This is another first novel, and it’s another top-notch debut, as well. Tyler Dilts’ A KING OF INFINITE SPACE is narrated by Long Beach Police Department homicide detective Danny Beckett. Beckett and his partner, Jennifer Tanaka, along with a number of other cops, are assigned to investigate the murder of a high school English teacher who was stabbed to death in her classroom while staying late at the school to grade papers.
Like all good police procedurals, this novel takes the investigation step by step, as the cops gradually peel back the layers of the plot. At the same time, Beckett has to deal with all the personal ghosts and demons that plague him. If this sounds a little like Harry Bosch, it should. Dilts has acknowledged that Michael Connelly is one of his favorite authors. What saves A KING OF INFINITE SPACE from being a pale imitation of one of Connelly’s novels is that Dilts’ prose has its own voice, and it’s a good one. The plot is appropriately twisty, the dialogue is both humorous and poignant (sometimes in the same line), and the characters are well-drawn. What this book really has going for it, though, is that sheer, indefinable storyteller’s knack that keeps the reader turning the pages to find out what happens next. It’s really very well-paced and leads up to a fine and satisfying ending.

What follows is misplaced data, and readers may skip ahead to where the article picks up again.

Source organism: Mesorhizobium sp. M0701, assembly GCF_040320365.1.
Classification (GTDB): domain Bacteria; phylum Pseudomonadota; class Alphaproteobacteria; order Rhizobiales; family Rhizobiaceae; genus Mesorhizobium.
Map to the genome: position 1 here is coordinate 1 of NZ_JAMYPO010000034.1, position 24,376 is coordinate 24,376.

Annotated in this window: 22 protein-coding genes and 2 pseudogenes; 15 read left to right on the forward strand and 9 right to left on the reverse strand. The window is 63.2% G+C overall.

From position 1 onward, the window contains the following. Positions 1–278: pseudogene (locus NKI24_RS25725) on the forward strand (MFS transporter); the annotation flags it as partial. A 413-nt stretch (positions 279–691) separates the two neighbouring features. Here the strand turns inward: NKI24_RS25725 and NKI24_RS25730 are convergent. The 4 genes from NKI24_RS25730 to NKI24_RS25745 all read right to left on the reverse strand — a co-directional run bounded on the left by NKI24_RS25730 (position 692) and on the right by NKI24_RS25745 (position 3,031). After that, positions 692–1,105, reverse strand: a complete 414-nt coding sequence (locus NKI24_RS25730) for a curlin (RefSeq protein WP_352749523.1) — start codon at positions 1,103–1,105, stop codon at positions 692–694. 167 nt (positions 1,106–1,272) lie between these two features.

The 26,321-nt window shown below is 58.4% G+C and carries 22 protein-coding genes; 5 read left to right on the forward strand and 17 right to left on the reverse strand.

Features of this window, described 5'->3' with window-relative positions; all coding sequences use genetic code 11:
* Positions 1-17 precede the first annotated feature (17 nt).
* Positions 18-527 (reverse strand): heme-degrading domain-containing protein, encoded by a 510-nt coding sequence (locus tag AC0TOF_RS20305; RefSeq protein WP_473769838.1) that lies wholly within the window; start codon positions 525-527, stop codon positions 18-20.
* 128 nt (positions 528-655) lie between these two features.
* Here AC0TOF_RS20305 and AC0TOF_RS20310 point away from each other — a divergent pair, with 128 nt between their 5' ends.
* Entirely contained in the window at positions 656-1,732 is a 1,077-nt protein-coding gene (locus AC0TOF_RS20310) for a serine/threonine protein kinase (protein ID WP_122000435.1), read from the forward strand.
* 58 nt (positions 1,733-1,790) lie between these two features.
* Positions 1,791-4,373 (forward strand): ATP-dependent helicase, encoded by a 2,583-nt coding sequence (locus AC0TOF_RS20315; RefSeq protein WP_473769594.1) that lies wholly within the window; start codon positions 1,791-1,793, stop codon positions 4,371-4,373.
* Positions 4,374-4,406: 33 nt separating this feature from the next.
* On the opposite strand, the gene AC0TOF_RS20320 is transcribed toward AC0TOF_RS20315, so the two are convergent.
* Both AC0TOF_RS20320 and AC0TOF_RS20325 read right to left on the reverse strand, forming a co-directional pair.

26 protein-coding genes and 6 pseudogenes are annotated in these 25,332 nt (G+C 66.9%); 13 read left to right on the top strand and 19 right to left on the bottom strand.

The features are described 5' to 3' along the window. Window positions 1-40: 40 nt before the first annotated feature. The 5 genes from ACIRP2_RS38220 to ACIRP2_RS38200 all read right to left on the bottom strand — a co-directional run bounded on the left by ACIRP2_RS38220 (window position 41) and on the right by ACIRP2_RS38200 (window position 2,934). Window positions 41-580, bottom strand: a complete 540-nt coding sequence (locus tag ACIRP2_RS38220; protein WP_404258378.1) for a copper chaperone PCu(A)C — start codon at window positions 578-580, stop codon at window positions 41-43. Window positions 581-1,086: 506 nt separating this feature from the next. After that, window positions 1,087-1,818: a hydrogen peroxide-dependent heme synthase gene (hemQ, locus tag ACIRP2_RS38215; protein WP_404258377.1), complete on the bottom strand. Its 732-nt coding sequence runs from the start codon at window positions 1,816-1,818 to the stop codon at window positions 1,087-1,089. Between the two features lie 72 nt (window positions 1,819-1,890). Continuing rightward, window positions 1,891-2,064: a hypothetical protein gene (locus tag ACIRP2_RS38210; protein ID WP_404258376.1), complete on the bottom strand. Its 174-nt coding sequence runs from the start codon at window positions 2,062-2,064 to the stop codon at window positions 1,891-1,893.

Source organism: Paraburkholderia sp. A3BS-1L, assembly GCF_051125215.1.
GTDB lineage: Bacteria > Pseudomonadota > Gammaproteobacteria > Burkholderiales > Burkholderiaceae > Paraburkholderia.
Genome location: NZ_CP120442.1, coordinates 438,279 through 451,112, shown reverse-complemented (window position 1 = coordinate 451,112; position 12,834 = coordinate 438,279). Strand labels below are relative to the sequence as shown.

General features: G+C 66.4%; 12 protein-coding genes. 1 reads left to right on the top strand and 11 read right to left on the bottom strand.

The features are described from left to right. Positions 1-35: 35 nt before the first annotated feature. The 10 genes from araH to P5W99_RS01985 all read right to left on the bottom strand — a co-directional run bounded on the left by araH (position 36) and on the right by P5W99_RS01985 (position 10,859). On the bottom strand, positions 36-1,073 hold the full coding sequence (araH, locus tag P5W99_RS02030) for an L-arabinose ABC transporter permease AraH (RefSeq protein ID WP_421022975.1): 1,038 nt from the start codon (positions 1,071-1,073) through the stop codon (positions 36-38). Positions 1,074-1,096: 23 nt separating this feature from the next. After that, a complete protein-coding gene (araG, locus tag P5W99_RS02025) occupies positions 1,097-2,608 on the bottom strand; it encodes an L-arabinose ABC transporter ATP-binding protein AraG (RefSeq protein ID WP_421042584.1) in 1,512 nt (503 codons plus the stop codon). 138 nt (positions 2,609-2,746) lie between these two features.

As I commented about John Verdon’s THINK OF A NUMBER, I have a hunch this is the first book in a series. I certainly hope so. A KING OF INFINITE SPACE gets a high recommendation from me, and I’m ready to read Tyler Dilts’ next novel.
Back Cover adventures of POPEYE (1943-44)
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